Calorie Counters Have It Right, Diet Study Says
By Jennifer Levitz, Wall Street Journal
February 26, 2009
You aren't what you eat. You're how much.
That's the message from a two-year National Institutes of Health-funded study that assigned 811 overweight people to one of four reduced-calorie diets and found that all trimmed pounds just the same. It didn't matter what foods participants ate, but rather how many calories they consumed.
An intense debate has long raged over which dieting regimen is best. Low carb? High protein? Low fat? But the federal study, one of the longest of its kind, "really goes against the idea that certain foods are the key to weight loss," says Frank Sacks, principal investigator and a professor of cardiovascular-disease prevention at Harvard School of Public Health. "This is a pretty positive message. It gives people a lot of choices to find a diet they can stick with."
The study, published Thursday in the New England Journal of Medicine, put participants on one of four diets: Two were low fat and two were high fat, and each of these included either a high-protein or an average-protein component. Carbohydrate intake ranged from 35% to 65%. All the diets were low in calories and saturated fat, and high in fiber, and participants were asked to exercise a fixed 90 minutes a week.
Patients, who attended counseling sessions, lost an average of 13 pounds after six months. After two years, they had lost nine pounds on average and trimmed two inches off their waists regardless of which diet they followed. The study, which ended December 2007, was conducted in Boston at Brigham and Women's Hospital, and in Baton Rouge, La., at Pennington Biomedical Research Center.
In the study, doctors calculated each participant's energy needs, and structured a diet that had 750 fewer calories than would be necessary to fuel his or her activity. Typical diets in the study had between 1,400 and 2,000 calories a day.
Rudy Termini, a retiree in Cambridge, Mass., says that before joining the study, he downed about 2,400 calories a day. If he dined on T-bone steak, he'd make it a one-pounder. "I just didn't need all that food," says the 69-year-old and former owner of a telecommunications company.
Mr. Termini, who is 5 feet 11 inches tall, says he dropped to 175 pounds from 195 pounds and lost his "little pot belly" by limiting himself to 1,800 calories a day. He followed the study's higher-fat, average-protein diet (40% fat, 15% protein, and 45% carbohydrates). For fats, he ate avocado, nuts and other sources of unsaturated fat. Mr. Termini says he stuck with the diet because he could eat what he enjoys, but just smaller portions -- his steak choice now is a small fillet. He says he's kept the weight off since the study ended.
The message is that dieting may be "much simpler" than everyone thought, says Catherine Loria, a nutritional epidemiologist at the NIH and co-author of the study. Along with choosing healthful foods, "all you have to do is count your calories."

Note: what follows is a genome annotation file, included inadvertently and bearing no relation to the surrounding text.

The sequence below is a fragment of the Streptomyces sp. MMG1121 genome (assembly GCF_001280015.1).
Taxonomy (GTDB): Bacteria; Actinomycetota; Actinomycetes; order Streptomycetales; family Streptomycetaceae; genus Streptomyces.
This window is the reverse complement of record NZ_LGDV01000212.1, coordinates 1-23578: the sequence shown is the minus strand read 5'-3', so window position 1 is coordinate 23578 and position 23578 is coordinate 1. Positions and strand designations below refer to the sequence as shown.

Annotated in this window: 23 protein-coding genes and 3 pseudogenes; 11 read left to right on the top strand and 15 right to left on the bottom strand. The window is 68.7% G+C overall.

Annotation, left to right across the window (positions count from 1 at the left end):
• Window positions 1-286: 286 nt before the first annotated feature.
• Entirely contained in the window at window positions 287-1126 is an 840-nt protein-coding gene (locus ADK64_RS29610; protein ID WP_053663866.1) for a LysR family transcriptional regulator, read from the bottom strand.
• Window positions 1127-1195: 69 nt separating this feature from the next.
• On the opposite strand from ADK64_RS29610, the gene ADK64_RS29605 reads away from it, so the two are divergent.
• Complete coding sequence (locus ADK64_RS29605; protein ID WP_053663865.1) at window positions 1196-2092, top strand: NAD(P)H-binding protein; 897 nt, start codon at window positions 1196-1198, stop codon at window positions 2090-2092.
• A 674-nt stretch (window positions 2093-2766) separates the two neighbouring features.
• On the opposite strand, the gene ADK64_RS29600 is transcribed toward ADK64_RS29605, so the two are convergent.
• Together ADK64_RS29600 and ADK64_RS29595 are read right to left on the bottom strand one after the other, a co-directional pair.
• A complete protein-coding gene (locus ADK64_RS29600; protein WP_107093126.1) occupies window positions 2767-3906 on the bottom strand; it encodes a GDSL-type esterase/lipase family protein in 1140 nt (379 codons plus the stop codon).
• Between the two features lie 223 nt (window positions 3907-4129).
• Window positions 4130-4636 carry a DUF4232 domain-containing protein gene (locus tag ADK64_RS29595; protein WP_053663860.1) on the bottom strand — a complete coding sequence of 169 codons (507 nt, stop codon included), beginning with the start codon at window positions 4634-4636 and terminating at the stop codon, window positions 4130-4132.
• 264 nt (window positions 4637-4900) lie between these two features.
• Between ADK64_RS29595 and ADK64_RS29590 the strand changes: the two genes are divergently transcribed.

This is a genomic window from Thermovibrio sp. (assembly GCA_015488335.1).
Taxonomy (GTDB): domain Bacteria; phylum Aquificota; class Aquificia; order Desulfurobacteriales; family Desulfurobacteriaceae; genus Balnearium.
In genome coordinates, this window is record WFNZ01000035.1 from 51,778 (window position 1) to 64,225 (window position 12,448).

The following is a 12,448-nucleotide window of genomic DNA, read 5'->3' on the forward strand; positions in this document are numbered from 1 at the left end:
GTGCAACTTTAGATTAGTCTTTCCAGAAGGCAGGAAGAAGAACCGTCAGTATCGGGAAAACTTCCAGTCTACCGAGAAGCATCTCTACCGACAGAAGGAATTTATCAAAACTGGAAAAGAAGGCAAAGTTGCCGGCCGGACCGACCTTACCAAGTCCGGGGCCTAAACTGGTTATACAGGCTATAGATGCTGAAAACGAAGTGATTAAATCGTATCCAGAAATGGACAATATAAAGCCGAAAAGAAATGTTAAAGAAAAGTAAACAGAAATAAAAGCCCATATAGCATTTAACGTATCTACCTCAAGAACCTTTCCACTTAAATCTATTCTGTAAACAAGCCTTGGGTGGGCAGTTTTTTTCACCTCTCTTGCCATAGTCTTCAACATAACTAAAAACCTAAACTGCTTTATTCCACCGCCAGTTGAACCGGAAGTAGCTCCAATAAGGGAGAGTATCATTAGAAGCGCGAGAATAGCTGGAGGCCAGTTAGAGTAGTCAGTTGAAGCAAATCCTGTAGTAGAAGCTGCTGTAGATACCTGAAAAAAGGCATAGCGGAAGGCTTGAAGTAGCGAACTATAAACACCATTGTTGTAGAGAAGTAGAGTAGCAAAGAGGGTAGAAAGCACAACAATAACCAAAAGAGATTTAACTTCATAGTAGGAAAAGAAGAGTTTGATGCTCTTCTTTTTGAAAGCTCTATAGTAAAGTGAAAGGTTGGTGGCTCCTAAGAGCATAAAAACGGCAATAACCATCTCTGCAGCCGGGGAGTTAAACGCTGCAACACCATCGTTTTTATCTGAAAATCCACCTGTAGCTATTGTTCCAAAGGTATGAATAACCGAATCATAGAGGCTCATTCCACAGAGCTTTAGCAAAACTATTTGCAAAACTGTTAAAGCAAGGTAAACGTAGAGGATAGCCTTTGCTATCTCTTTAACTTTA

The findings could influence public policy through efforts to require more disclosure of calorie counts in prepared food, she says. New York City, for instance, recently required chain eateries to put calorie counts on menus. "For the first time, people are seeing that the muffin they used to have in the morning is 400-plus calories, and they're saying, 'Oh my gosh, you have got to be kidding me,'" says Mark Erickson, a dean at the Culinary Institute of America in Hyde Park, N.Y.
In the NIH study, participants used a Web-based, self-monitoring tool that tracked how their daily food intake met their calorie goals. Debbie Mayer, of Brockton, Mass., says this helped her stay disciplined. "I'd just see the numbers and say, 'I can't eat anymore today.'"
Tried Many Diets
Ms. Mayer, who is 52 and works at an elder-outreach agency, believes she had made dieting "too complicated." She'd tried the Grapefruit Diet, which claims the fruit has fat-burning properties, and the Zone Diet, which promotes a fixed ratio of food groups. One diet had her spending hours preparing zucchini.
In the NIH study, she was on a lower-fat, higher-protein diet -- 20% fat, 25% protein, 55% carbs -- and consumed 1,400 calories a day. Ms. Mayer, who is about 5 feet tall, says she dropped 50 pounds, going to 129 from 179, and has kept the weight off since the study ended.
Some promoters of specialized diets say calorie counting isn't the key to losing weight. "Measuring your food is not going to work in the long term," says Arthur Agatston, a Miami cardiologist and creator of the South Beach Diet, which focuses on food selection. The first two weeks of the diet, for instance, ban all carbohydrates except vegetables in an effort to reduce food cravings that cause people to overeat, Mr. Agatston says. Although regimens like the South Beach Diet may end up cutting calorie intake, they also aim to break people's unhealthy habits with food.
In an editorial accompanying the NEJM report, Martijn Katan, a nutrition researcher at Amsterdam's VU University, noted that participants had waning success keeping off weight toward the end of the study, suggesting their discipline began slipping. "Evidently, individual treatment is powerless against an environment that offers so many high-calorie foods and labor-saving devices," he said.